I had written some poetry when I was younger; quite recently I even made it to the final round of a local poetry slam, but fiction is a whole different ball game—especially crime fiction.
My main character, I decided, had to be someone from out of town. A troubled man who needed to keep a low profile.
My family and I often go to Terschelling, one of the North Sea islands off the northern coast of The Netherlands. That would be the perfect home for my main character, a bearded islander, a brandy drinker, a man troubled by, say, his relationship with his father.
Could he be a sailor?
And if he were to become a murderer, what would be an appropriate weapon for him to use?
Could a sailor from the islands actually wind up living in Amsterdam? He would have to work at or near a harbor, in some old-fashioned profession. I decided to make him a blacksmith, specializing in anchors.
The Terschelling harbor is different from the way I describe it. I’ve combined it with the harbor of Oudeschild on Texel, another North Sea island. Almost every place I describe in Amsterdam, though, is real—as is the homeless man who sings, “I like to move it, move it.” (The actual homeless guy, whose name is Robbie, was recently discovered in Amsterdam’s Erasmus Park. He was badly injured and had probably been assaulted. Latest news is he’s still in the hospital. Sometimes things get very real.)
Because I was busy with other projects, by the time I finished “Anchored,” it was too late for it to appear in Amsterdam Noir. But Josh offered to translate it into English and send it to Alfred Hitchcock’s Mystery Magazine. I’m delighted and grateful that Linda Landrigan chose to include it in the magazine.
With crime stories, it’s all about the framing: how the author—or the narrator—selects what goes into the story, and what gets left out, and how the sleuth reframes the story to get at the truth of the situation.
In Steven Gore’s procedural “Inflection,” detectives must look beyond carefully laid out clues when a rare books dealer is found dead from an apparent mugging. A passion for truffles is the link between two competing narratives when a politician’s young mistress disappears in “Fruiting Bodies” by Jane Pendjiky. Set during WWII, a stranger’s story resonates for a boy enamored with true crime pulps in “Old Echoes” by Michael Nethercott. Equadoran P.I. Wilson Salinas is inspired by a missing person flier to track down the real story in “Buscando Túpac” by Tom Larsen. After a writeup in the papers, the price of fame is high for a local hero in Dave Zeltserman’s “Past Due.” A librarian revisits the stories behind miscellaneous artifacts prior to a fateful renovation in “Storage” by Dan Crawford. A cabby proves the perfect sounding board for a St. Louis riverboat gambler cum unofficial private eye in Christopher Latragna’s “Call It Sad, Call It Funny.” And a review of old case notes draws a retired divorce lawyer into a murder case in “Who Killed What’s Her Name?” by Sharon Jarvis.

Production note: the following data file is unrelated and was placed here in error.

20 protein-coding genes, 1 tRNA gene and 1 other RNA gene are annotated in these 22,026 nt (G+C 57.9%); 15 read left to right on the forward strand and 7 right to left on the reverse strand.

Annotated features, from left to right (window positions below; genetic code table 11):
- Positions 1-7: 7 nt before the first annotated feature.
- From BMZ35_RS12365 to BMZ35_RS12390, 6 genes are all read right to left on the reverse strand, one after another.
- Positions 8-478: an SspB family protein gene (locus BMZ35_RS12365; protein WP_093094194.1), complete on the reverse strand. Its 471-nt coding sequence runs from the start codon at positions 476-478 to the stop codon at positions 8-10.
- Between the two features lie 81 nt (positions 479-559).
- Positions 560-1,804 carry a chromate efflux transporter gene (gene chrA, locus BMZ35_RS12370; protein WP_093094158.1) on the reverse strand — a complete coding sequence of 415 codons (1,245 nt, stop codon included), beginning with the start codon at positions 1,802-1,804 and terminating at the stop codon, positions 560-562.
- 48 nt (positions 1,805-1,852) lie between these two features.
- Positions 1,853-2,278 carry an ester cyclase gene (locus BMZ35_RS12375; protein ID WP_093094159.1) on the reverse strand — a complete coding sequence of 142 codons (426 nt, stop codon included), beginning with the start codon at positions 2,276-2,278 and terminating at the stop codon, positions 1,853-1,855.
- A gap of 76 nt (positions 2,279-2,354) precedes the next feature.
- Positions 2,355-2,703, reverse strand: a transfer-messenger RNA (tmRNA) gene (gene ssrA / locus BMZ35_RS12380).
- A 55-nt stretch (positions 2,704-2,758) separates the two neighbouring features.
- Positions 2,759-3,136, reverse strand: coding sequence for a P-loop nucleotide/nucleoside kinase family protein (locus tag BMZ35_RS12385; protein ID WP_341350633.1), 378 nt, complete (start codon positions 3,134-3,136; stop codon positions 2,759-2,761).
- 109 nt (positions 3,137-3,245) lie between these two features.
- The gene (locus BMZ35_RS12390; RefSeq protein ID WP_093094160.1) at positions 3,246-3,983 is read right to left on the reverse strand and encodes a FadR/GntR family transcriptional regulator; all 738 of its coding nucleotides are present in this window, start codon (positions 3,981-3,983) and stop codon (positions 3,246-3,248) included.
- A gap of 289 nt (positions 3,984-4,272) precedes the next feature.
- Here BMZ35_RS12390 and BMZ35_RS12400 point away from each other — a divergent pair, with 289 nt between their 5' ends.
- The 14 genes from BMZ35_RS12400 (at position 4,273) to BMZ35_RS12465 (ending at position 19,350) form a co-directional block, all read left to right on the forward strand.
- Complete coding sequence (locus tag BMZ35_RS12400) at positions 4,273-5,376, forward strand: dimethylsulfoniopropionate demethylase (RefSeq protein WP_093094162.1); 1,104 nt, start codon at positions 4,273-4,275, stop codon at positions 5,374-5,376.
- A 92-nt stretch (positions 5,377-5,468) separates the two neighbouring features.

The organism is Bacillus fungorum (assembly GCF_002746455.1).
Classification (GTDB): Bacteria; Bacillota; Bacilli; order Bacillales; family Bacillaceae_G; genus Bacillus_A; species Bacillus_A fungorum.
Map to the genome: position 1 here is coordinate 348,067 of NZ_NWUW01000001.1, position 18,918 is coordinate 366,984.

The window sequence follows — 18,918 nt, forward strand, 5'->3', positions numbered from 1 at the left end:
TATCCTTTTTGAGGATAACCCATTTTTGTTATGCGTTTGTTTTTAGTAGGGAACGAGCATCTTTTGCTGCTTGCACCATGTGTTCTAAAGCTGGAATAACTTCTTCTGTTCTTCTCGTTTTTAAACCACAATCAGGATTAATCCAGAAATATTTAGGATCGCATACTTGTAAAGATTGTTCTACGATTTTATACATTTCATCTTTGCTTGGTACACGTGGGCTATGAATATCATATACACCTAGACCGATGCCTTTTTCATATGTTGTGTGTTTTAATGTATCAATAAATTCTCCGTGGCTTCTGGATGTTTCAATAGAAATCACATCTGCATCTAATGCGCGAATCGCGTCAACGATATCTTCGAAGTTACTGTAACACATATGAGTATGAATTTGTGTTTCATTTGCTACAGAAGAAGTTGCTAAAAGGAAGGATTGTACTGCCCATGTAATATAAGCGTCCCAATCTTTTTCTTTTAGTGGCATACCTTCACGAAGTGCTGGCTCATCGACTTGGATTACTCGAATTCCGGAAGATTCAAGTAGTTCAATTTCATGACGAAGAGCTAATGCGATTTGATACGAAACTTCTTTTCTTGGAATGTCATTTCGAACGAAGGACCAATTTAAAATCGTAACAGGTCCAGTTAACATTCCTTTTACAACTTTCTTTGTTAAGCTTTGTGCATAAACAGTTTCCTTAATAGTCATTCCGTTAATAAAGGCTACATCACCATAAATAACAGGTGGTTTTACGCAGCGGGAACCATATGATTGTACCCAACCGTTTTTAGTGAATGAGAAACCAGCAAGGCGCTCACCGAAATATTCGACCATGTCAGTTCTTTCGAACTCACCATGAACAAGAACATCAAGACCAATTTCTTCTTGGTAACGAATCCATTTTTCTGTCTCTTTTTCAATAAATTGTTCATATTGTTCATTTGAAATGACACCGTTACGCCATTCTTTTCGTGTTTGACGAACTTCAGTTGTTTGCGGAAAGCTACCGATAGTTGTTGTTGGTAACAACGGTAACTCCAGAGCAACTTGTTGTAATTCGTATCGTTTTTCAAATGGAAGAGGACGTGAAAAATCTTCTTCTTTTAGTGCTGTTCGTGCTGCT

Meanwhile, commercial crime in ancient Babylon threatens plans for a caravan in Richard Freeborn’s “Family Harmony,” while a shipping company’s secrets are dinner conversation fodder in “You Said This Was Business” by Bob Tippee. A hermit on an island retreat off the coast of Ireland seeks to preserve his artist father’s legacy in “Limited Edition” by John Paul Davies, while an artisan in Amsterdam becomes unmoored in “Anchored” by Wouter Boonstra. A hitman’s latest job leads to a new vocation in “The Beauty of Sunsets” by Jim Sallis. And for Kasper, a London-based P.I., a homeless woman seems an unlikely murder victim in “Mrs. White Hart” by Elliot F. Sweeney.
In our Booked & Printed column, Laurel Flores Fantauzzo steps outside of the box to look at some recent crime-related podcasts that are worth a listen. And an endearing character returns in Our Mystery Classic, Johnston McCulley’s “Thubway Tham and the Hoodoo Roll,” in which the lucky pickpocket evades a police setup. The story is introduced by master storyteller Josh Pachter.
It is with great sadness that AHMM notes the passing this past week of Angela Zeman. To me, Angela was Mystery Royalty: glamorous and generous, she added sparkle to our annual parties. She was also a good friend to me.
Angela’s first published short story, “The Witch and the Fishmonger’s Wife,” appeared in AHMM in 1993; she would publish five stories with us featuring Mrs. Risk, and then an acclaimed novel, “The Witch and the Borscht Pearl,” in 2001. More recently, she inaugurated a series of historical mysteries in 2013 with “The First Tale of Roxanne,” set in ancient Rome. That story is distinguished by the sensitive characterization of a woman under duress – you almost don’t notice the deft plotting that moves it right along. After reading it, I knew I wanted more of Roxanne. “The Second Tale of Roxanne” appeared just a few months ago in our September / October 2019 issue, and we are now in the process of recording it for our podcast.
Our hearts go out to Angela’s family and friends.—Linda Landrigan
Retired librarian Robert Lopresti is the author of When Women Didn’t Count, Greenfellas, and several short-story collections featuring private eye Leopold Longshanks (aka “Shanks”). His work appears in The Best American Mystery Stories 2016 and in the Year’s Best Dark Fantasy and Horror: 2016 anthology. He also blogs at SleuthSayers and Little Big Crimes. Here he talks about his story “Shanks Saves the World” from the current May/June 2020 issue of AHMM.